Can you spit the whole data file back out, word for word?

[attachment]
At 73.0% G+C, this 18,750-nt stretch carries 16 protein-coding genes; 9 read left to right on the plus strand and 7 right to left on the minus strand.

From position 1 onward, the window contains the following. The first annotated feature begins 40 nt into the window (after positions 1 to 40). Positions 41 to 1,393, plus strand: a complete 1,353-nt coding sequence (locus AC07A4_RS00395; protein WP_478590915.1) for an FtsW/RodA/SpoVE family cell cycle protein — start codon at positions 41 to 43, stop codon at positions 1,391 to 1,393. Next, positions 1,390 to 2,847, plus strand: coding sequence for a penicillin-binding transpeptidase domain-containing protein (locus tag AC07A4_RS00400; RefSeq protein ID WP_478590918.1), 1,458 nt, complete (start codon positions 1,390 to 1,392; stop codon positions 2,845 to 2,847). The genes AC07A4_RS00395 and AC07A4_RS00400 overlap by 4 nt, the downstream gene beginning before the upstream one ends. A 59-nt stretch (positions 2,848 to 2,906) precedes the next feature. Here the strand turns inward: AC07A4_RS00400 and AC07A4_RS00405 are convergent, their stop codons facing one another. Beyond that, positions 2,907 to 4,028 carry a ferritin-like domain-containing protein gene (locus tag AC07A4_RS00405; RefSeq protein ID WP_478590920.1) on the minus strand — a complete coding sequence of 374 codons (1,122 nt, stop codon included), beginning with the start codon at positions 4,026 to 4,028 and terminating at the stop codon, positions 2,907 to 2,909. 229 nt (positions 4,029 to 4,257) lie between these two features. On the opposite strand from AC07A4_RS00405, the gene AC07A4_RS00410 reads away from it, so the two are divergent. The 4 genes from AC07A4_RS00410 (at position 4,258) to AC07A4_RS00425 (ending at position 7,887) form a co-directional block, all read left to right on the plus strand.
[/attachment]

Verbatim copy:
At 73.0% G+C, this 18,750-nt stretch carries 16 protein-coding genes; 9 read left to right on the plus strand and 7 right to left on the minus strand.

From position 1 onward, the window contains the following. The first annotated feature begins 40 nt into the window (after positions 1 to 40). Positions 41 to 1,393, plus strand: a complete 1,353-nt coding sequence (locus AC07A4_RS00395; protein WP_478590915.1) for an FtsW/RodA/SpoVE family cell cycle protein — start codon at positions 41 to 43, stop codon at positions 1,391 to 1,393. Next, positions 1,390 to 2,847, plus strand: coding sequence for a penicillin-binding transpeptidase domain-containing protein (locus tag AC07A4_RS00400; RefSeq protein ID WP_478590918.1), 1,458 nt, complete (start codon positions 1,390 to 1,392; stop codon positions 2,845 to 2,847). The genes AC07A4_RS00395 and AC07A4_RS00400 overlap by 4 nt, the downstream gene beginning before the upstream one ends. A 59-nt stretch (positions 2,848 to 2,906) precedes the next feature. Here the strand turns inward: AC07A4_RS00400 and AC07A4_RS00405 are convergent, their stop codons facing one another. Beyond that, positions 2,907 to 4,028 carry a ferritin-like domain-containing protein gene (locus tag AC07A4_RS00405; RefSeq protein ID WP_478590920.1) on the minus strand — a complete coding sequence of 374 codons (1,122 nt, stop codon included), beginning with the start codon at positions 4,026 to 4,028 and terminating at the stop codon, positions 2,907 to 2,909. 229 nt (positions 4,029 to 4,257) lie between these two features. On the opposite strand from AC07A4_RS00405, the gene AC07A4_RS00410 reads away from it, so the two are divergent. The 4 genes from AC07A4_RS00410 (at position 4,258) to AC07A4_RS00425 (ending at position 7,887) form a co-directional block, all read left to right on the plus strand.